Journal for September 6, 2006

This is the time of year when I collect the seeds for our winter plantings. This year I’m collecting for the 19 acre prairie planting – the middle third of Western Prairie – and also for a large wetland area that we’ve been clearing and spraying. On one of my collecting trips last week I stopped at a dry sand prairie north of the farm and found several hundred Monarchs nectaring in some large patches of Whorled Milkweed.

It was difficult to get pictures that really showed how many there were.

The gentians are starting to bloom at the farm – that always means that it’s the end of summer. I’ve found 3 species of gentian growing here:

Cream Gentian (Gentiana alba)

Stiff Gentian (Gentianella quinquefolia)

Fringed Gentian (Gentianopsis crinita), which isn’t quite blooming yet – it should begin in a week or two.

Closed Gentian (Gentiana andrewsii) grows in some nearby wetlands so it’s been easy for me to find seeds. Now we have quite a few plants growing in our wet fields.

Another late blooming plant is Great Plains Ladies Tresses (Spiranthes magnicamporum) – a small white orchid that grows in our dry bluff prairies. It’s just starting to bloom – the flowers I found weren’t quite open. The genus name “Spiranthes” means “spiral flower” and refers to the way the flowers spiral around the flower stalk.

On the recent cool, wet mornings, the mist lingers in the valleys and along the hills. Sometimes it feels like we’re living in a cloud forest.

Now that we’ve been having some wet weather, mushrooms and other fungi are starting to appear in the woods. This is one of my favorite fungi – it’s called Turkey Tails (Trametes versicolor).

Our friend Rob, from down the road, sent me this photo that he took of a Primrose Moth (Schinia florida).

I spent a several hours collecting seeds from some of our wetland plantings – they are doing so well that there are plenty of seeds to spare. Here are some views of one of the planted areas.

The blooming flowers are Tall Sunflower (Helianthus giganteus), New England Aster (Aster novae-angliae), Sneezeweed (Helenium autumnale), and Great Blue Lobelia (Lobelia siphilitica).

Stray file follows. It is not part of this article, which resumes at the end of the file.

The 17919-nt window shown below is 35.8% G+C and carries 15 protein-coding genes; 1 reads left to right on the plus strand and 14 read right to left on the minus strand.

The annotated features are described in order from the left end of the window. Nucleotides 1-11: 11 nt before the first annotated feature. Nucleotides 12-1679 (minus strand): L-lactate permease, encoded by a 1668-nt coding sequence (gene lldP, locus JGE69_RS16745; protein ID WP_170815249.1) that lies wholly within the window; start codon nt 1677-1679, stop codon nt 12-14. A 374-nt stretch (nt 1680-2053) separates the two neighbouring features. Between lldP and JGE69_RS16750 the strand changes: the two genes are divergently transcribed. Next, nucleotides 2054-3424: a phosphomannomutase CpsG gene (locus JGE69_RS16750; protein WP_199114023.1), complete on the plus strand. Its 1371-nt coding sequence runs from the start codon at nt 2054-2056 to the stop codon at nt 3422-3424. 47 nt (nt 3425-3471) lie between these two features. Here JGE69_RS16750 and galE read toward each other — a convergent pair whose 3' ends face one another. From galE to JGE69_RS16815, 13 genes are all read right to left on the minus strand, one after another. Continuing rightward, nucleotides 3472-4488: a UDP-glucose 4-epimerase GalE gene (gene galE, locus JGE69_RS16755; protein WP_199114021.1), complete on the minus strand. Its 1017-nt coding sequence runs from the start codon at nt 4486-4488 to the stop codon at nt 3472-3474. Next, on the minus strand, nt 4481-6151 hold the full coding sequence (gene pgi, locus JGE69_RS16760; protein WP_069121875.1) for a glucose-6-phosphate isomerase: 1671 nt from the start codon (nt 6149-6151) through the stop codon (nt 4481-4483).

This is the wetland area that we’ll plant this winter.

I sprayed and planted about half of it last year, but the only thing that came up was a thicket of Wild Parsnip. So we added on an adjacent area and mowed and sprayed it all again. This time we’ll burn off the dead plants so the wetland seeds have a better chance to grow.

There aren’t nearly as many butterflies as there were a few weeks ago. Most of the ones I’m seeing now are Fritillaries – Great Spangled and Aphrodite Fritillaries.

Aphrodite Fritillary – I like the way their eyes reflect the light.

I’ve also been seeing a few Monarchs


And still lots of Eastern Tailed Blues.

One big project we worked on this weekend was cutting sumac on Sumac Prairie. We’ve done this several times before, but have only succeeded in making the problem worse. Now the whole top of the prairie is covered with small sumac bushes.

I recently read that the best way to get rid of sumac is to cut at this time of year, when the leaves are just starting to turn color, cut the stalks very close to the ground, and paint or spray the cut stalks with 25 % glyphosate (Roundup). And it’s good to do large area – the whole clone if possible.

So we tried that one morning. I cut and sprayed, and Mike carried the cut stalks away to a brush pile in the woods.

The prairie is very steep, so it’s hot and exhausting work, but we got one area clear of sumac. We’ll come back and do another area next week. It’s nice to see the wetland without sumac in the way.

Here’s the view down the valley from Big View Prairie. It’s still one of my favorite views.